Major incidents are often confusing. Multiple calls may be received with conflicting information. In addition, it is not yet clear how the impending ability to text emergency calls to dispatch centers will impact communications. While units are responding, and as they arrive on scene, a large amount of information must be gathered and processed with decisions made very quickly on a path to take. Additional units will be arriving and trying to anticipate the tasks they need to perform. They will be looking for clarity on what is going on and what they are to do almost immediately. All of this has to be processed almost instantaneously, with rapidly made decisions that can have a major impact on the success (or failure) of the incident response.
Not only is the processing and decision-making process important but so is communicating the nature, conditions, and instructions related to strategy and tactics to these incoming resources. The size-up and initial strategic and tactical action plan of the first-arriving unit/officer will most likely determine the pace and the ultimate outcome of a serious incident. A key part of the ultimate success, or failure, of the response is the strength of the initial report, as well as collecting updates and giving ongoing progress reports throughout the incident.
What are we saying and why are we saying it? Incoming units are trying to figure out what they are supposed to do. Standard operating procedures or guidelines can help with clearly identifying tasks for the first-due engine, second-due truck, and so on, but if handling a particular situation demands a change in duties, all of the affected companies need to clearly understand the change in assignment. Having a plan is a good thing, but communicating that plan effectively will help to make things happen according to that plan!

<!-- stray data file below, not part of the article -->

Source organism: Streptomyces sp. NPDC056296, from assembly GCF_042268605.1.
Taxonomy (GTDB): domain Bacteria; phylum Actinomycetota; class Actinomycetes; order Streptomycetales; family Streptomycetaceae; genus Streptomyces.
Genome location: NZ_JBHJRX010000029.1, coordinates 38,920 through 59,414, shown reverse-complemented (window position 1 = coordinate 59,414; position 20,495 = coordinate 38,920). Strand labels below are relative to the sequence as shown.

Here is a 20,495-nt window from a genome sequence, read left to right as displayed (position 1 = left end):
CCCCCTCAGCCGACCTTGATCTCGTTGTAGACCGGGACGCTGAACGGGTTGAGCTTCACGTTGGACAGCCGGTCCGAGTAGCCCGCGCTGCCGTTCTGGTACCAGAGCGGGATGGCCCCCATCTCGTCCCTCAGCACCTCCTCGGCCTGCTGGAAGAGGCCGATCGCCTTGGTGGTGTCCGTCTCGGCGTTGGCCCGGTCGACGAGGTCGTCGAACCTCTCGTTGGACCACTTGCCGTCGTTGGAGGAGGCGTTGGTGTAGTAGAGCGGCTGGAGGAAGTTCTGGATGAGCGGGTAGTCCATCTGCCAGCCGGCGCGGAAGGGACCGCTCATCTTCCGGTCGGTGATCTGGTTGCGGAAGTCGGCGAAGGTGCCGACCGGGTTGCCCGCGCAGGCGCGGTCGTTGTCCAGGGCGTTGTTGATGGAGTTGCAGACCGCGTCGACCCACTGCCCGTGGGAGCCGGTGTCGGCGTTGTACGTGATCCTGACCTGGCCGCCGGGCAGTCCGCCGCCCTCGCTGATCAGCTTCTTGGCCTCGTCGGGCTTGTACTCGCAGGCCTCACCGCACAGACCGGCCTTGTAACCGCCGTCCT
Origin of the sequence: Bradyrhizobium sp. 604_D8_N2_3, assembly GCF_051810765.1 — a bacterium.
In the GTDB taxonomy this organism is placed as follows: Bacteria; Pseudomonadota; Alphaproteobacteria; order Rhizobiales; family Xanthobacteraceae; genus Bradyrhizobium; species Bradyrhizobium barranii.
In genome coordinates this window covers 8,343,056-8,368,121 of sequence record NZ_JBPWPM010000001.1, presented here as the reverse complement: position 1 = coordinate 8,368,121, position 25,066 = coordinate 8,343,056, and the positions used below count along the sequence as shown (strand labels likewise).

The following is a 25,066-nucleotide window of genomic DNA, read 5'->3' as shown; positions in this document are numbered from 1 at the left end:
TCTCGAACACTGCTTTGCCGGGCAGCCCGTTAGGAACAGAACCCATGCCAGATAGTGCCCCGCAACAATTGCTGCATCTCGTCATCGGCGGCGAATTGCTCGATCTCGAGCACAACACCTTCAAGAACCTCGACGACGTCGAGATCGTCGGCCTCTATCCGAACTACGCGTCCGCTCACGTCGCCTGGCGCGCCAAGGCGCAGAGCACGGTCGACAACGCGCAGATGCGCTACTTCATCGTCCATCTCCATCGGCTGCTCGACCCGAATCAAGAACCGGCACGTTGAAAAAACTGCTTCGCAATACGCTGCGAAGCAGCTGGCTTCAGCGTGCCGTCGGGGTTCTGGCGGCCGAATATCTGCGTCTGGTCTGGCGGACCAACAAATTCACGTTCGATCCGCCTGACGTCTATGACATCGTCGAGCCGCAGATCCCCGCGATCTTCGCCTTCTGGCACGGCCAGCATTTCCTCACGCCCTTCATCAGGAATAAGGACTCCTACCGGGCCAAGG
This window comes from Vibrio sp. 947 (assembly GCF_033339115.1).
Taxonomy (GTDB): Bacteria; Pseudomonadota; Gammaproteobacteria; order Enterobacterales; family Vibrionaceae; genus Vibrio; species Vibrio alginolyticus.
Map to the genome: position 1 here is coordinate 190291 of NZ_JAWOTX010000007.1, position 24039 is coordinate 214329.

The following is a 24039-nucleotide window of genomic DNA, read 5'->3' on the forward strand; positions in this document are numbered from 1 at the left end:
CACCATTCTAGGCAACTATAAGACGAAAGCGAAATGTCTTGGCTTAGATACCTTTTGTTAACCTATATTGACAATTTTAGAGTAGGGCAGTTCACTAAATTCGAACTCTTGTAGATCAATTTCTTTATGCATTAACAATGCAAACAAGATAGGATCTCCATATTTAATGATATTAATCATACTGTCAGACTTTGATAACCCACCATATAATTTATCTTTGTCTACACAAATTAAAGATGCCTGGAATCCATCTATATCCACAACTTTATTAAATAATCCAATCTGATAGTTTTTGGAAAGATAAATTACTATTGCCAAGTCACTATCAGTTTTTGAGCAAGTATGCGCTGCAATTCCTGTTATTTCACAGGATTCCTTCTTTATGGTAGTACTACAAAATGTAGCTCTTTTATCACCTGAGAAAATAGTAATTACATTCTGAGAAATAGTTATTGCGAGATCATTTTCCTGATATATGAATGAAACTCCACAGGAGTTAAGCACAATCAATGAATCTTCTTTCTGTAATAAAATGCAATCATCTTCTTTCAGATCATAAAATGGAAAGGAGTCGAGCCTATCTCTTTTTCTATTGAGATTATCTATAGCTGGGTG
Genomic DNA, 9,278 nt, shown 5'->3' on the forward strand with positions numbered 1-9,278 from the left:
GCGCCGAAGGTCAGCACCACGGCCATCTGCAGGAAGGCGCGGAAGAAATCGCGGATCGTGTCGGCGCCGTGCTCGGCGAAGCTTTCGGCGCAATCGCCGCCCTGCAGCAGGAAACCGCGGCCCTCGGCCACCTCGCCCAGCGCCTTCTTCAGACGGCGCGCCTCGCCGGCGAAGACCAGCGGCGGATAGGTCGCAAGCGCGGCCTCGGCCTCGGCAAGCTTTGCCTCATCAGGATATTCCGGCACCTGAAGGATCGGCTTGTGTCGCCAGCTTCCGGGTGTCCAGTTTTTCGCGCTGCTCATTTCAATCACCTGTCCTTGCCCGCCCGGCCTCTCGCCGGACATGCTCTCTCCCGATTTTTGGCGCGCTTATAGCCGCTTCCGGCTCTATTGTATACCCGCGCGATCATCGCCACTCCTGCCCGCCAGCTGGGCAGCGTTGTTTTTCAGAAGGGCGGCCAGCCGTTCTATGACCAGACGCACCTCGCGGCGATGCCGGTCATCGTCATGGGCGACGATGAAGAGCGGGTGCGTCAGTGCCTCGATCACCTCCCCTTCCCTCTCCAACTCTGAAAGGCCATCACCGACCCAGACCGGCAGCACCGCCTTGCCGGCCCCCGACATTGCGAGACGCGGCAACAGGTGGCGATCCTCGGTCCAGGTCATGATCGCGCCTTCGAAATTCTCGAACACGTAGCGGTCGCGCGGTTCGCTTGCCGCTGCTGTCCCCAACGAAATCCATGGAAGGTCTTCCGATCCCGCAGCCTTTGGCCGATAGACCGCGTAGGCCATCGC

First Things First
A brief but informative report from the first-arriving unit passes along many things. It tells other responding units what is happening, what the first-arriving unit is doing about it, and it helps those other responding units to understand what actions they will need to take to support the initial unit. Will the ladder company need to be ready to throw ground ladders, place the aerial in service, or perform horizontal or vertical ventilation? Will incoming engine companies need to assist in establishing a water supply, pull a backup line, or immediately protect an exposure?
The initial report will assist the responding command officer in sizing up the incident and making crucial logistical decisions, and it is an integral part of the incident command system. This report should normally be made by the first-arriving officer, who should assume command, establish the initial command structure, and make it clear for all incoming units. If the initial-arriving officer must be directly involved in incident tactics, he may choose to “pass command” by so indicating as part of the initial report.
An effective initial report can paint the picture for the dispatch center or incoming command officer to rapidly request appropriate mutual aid companies if needed, thereby expediting the application of resources to the incident. This may include the response of specialty and EMS units as appropriate to what is occurring, including rapid intervention teams (RITs). Some jurisdictions have a “working fire dispatch” where additional units, such as a RIT, a medic, and an additional chief, are added on the report of smoke or fire showing. It is preferable to have these units arriving on the scene when needed rather than needing to call for them as things go downhill.
The initial report also assists dispatchers in making other decisions, which can include moving up companies to empty stations; staging areas in anticipation of greater alarms; and notification of other agencies such as the Health Department, utility companies, and Red Cross. Police response can be initiated or augmented, providing resources for traffic and crowd control. Secondary responding companies will obtain valuable information from an accurate first-in report. These companies can begin to make decisions on tasks such as positioning and committing to accessing water supplies. Many departments have standing orders for their companies to reduce speed when the first-arriving company reports “nothing showing.”
It is important to understand this so we know to whom we are providing information and what we want to let them know via the initial report. The types of information we should be providing with an initial report includes the following:
- Who: unit/officer identification (Engine 24, Chief 14).
- Where: confirm location (2432 River Road). This serves a number of purposes. Occasionally, multiple incidents occur simultaneously in a complex or neighborhood, or multiple locations are called in for the same incident. If the first-in unit does not specify an address, the next-in unit may wind up operating in an adjacent building, go to the wrong address, or pick up the wrong hydrant.